BANEWREAKER: VOLUME ONE OF THE SUNDERING
Tanaros walked down the hallway, black marble echoing under his bootheels.
It was like an unlit mirror, that floor, polished to a high gleam. The archways were vast, not built to a human scale. All along the walls the marrow-fire burned, delicate veins of blue-white against all that shining blackness. In it his reflection was blurred and distorted. There was Tanaros; there, and there and there.
A pale brow, furrowed. A lock of dark hair falling, so.
And a stern mouth, its soft words of love long since betrayed.
It had been a long time, a very long time, since Tanaros had thought of such matters, of the sum total the pieced-together fragments of his being made; nor did he think of them now, for his Lord’s summons burned like a beacon in his mind. And beneath his attire, beneath the enameled armor that sheltered him, his branding burned like marrow-fire on his flesh, white-hot and cold as ice, throbbing as his heart beat and piercing.
So it was, for the Three.
“Guardsman,” he said in greeting.
“General Tanaros, sir.” The Havenguard Fjeltroll on duty grinned, showing his eyetusks. His weapons hung about him like boulders on the verge of avalanche; he hoisted one, a sharp-pointed mace, in salute as he stood aside. Beyond him, the entrance to the tower stair yawned like an open mouth. “His Lordship awaits you in the observatory.”
“Krognar,” Tanaros said, remembering his name. “Thank you.”
“My pleasure, Lord General.” The Fjeltroll saluted again.
It was a long way-a long way-to the observatory, to the very top of the utmost tower of Darkhaven. Tanaros climbed it step by step, feeling his heartbeat increasing as he labored. A mortal heart, circumscribed by the silvered scar of his branding. When all was said and done, he was a Man, nothing more. It was his Lordship who had made him one of the Three, and deathless. He heard his breath labor, in and out. Mortal lungs, circulating blood. How long had they been at that task? It had been a thousand years and more since Tanaros had answered his Lord’s first summons, his hands red with the lifeblood of one he had once loved, his heart filled with rage and anguish.
It felt longer.
He wondered, briefly, how Vorax made the long climb.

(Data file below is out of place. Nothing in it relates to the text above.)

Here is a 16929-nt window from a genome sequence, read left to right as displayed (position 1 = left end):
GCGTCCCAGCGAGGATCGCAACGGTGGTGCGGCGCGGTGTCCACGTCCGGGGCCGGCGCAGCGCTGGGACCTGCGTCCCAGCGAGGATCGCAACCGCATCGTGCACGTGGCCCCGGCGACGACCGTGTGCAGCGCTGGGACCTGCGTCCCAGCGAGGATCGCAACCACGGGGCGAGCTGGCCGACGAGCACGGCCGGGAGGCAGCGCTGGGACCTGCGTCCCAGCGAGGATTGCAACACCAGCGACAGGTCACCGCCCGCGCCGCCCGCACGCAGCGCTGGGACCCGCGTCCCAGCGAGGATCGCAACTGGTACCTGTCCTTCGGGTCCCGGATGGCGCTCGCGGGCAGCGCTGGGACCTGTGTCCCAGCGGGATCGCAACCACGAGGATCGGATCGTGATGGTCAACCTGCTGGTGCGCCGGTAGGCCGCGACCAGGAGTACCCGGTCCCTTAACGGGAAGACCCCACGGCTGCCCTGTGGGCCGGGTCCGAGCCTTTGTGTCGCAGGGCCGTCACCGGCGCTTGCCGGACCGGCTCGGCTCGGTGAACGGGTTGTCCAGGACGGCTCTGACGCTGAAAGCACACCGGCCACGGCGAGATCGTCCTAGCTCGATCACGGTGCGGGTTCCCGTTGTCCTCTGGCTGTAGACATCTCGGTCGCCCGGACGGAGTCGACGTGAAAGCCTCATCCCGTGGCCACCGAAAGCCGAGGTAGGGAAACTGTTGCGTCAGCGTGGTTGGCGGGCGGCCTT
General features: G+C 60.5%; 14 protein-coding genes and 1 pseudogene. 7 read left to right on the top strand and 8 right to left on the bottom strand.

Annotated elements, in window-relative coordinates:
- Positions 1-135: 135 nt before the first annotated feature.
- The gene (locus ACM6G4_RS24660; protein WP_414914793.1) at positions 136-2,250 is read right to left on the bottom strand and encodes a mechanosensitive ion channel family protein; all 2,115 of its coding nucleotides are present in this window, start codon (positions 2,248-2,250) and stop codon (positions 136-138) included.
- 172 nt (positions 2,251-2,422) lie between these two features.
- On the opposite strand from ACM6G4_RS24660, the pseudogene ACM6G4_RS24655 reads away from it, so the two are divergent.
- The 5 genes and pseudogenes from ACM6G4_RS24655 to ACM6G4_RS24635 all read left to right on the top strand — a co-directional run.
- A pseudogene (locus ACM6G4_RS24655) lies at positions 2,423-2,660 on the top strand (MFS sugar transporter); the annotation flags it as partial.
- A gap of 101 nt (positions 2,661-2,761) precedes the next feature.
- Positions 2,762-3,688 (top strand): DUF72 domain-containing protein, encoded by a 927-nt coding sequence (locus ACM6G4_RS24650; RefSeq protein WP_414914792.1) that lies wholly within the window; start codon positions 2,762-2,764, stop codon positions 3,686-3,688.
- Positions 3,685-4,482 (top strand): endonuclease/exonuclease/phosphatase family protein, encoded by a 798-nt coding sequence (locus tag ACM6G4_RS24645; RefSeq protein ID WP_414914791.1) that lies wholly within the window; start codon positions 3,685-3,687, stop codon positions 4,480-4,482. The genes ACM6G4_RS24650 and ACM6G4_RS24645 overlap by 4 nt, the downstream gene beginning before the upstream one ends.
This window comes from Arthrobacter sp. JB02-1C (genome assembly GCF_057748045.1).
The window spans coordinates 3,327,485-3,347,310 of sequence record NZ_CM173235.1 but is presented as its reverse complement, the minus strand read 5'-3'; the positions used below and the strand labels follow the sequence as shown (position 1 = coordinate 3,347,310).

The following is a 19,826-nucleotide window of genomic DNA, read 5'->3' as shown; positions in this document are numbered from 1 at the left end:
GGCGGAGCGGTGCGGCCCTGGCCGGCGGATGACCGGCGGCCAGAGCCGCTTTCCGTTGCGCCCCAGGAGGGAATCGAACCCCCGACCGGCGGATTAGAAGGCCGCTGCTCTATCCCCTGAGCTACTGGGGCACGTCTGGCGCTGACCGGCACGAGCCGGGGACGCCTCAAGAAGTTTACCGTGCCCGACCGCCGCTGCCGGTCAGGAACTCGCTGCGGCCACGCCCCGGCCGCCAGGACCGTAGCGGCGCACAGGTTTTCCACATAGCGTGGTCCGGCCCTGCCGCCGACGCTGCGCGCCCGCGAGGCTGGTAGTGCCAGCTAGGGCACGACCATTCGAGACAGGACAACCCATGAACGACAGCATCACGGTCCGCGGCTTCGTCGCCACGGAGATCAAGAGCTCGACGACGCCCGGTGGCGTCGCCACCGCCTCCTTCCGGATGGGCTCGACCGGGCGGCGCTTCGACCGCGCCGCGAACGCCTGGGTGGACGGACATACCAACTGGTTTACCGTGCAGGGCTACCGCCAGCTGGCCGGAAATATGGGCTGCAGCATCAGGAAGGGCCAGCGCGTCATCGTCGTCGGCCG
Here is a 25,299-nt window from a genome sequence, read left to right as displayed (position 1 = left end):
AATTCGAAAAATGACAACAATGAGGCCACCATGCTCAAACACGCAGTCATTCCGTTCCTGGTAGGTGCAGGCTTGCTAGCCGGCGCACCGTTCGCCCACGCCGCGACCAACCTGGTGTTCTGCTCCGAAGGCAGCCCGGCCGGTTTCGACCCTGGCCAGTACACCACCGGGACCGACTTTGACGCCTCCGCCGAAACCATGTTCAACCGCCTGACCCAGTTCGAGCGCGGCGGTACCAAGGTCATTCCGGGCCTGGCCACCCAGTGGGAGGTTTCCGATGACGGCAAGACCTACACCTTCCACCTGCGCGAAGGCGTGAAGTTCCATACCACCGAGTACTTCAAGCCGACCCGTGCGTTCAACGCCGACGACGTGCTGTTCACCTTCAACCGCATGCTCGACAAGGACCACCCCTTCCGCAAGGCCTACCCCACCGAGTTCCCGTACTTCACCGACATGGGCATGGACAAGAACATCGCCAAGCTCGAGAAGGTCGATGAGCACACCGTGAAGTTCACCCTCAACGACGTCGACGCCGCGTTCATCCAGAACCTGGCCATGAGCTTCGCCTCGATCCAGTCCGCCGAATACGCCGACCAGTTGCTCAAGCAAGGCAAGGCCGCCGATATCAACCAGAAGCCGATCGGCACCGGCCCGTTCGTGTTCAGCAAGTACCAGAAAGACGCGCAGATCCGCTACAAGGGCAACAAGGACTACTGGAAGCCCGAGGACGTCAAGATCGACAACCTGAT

Darkness, spiraling on darkness. Broad steps, wrought by Fjeltroll, made to endure their broad, horny feet. Tanaros reached out, touching the spiraling wall of the tower, fingers trailing. It should have burned, the marrow-fire; it did burn, but faintly. Here the veins branched and branched again, growing ever thinner and fainter as the tower thrust upward into the darkness.
It was always dark, here.
Tanaros paused in the entrance to the observatory, letting his eyes adjust. Dark. It was always dark. Even the windows opened onto darkness, and the night sky. There, the stars, that never shone in cloud-blotted daylight.
“My Lord.” He bowed, crisp and correct, as he had bowed for centuries on end.
“Tanaros.” The voice rumbled, deep as mountains; it soothed, easing his joints, loosening the stiffness of centuries, of honor betrayed and never forgotten. It always had. In the darkness, the Shaper was silhouetted in the windows of night, vast shoulders occluding the stars. A pair of eyes glinted like crimson embers. “You have come.”
Tanaros took a breath, feeling his lungs loosen. “Always, my Lord Satoris.”
“It is well.”
In a carven chair in the corner sat Vorax, his thick legs akimbo, fanning himself and breathing hard. Long ago, he had been a lord of the race of Men, dwelling in the cool clime of Staccia, far to the north. Gluttony, greed and a ruthless pragmatism had moved him to answer the Shaper’s summons, becoming one of the immortal Three. He grinned at Tanaros from where he sprawled, his beard fanning over his massive chest. “Grave doings, cousin! Is it not so?”
“If you say so, cousin.” Tanaros did not sit in his Lord’s presence. Long ago, he had stood vigilant in the presence of his King as he stood now, in the presence of one far greater. Loyalties changed; protocol did not. He inclined his head in deference. “We await the Dreamspinner, my Lord?”
“Yes.” His Lord turned to the westernmost window, gazing out at the night. “Tell me, Tanaros. What do you see, thence?”
He made his way to his Lord’s side. It was like standing beside a stoked forge, the might of the Shaper beating against his skin in waves. In the air a scent, coppery and sweet, like fresh-spilled blood, only stronger. “Where, my Lord?”
“There.” Satoris pointed to the west, the line of his arm unerring.
It could not be otherwise, of course, for westward lay Torath and the Souma, the Eye in the Brow of Uru-Alat-and Lord Satoris was a Shaper. Though his brethren had cast him out, though their allies reviled him and called him Sunderer, Banewreaker and Prince of Lies, he was a Shaper. Day or night, above the earth or below it, he knew where the Souma lay.
Beyond the Sundering Sea.
Tanaros gripped the edge of the casement and looked west into the night. The low mountains surrounding Darkhaven rose in ridges, silvered by a waning moon. Far, far beyond, he could see the faintest shimmer of surging darkness on the distant horizon where the sea began. Below, it was quiet, only an occasional clatter to be heard in the barracks of the Fjeltroll, a voice raised to break the silence.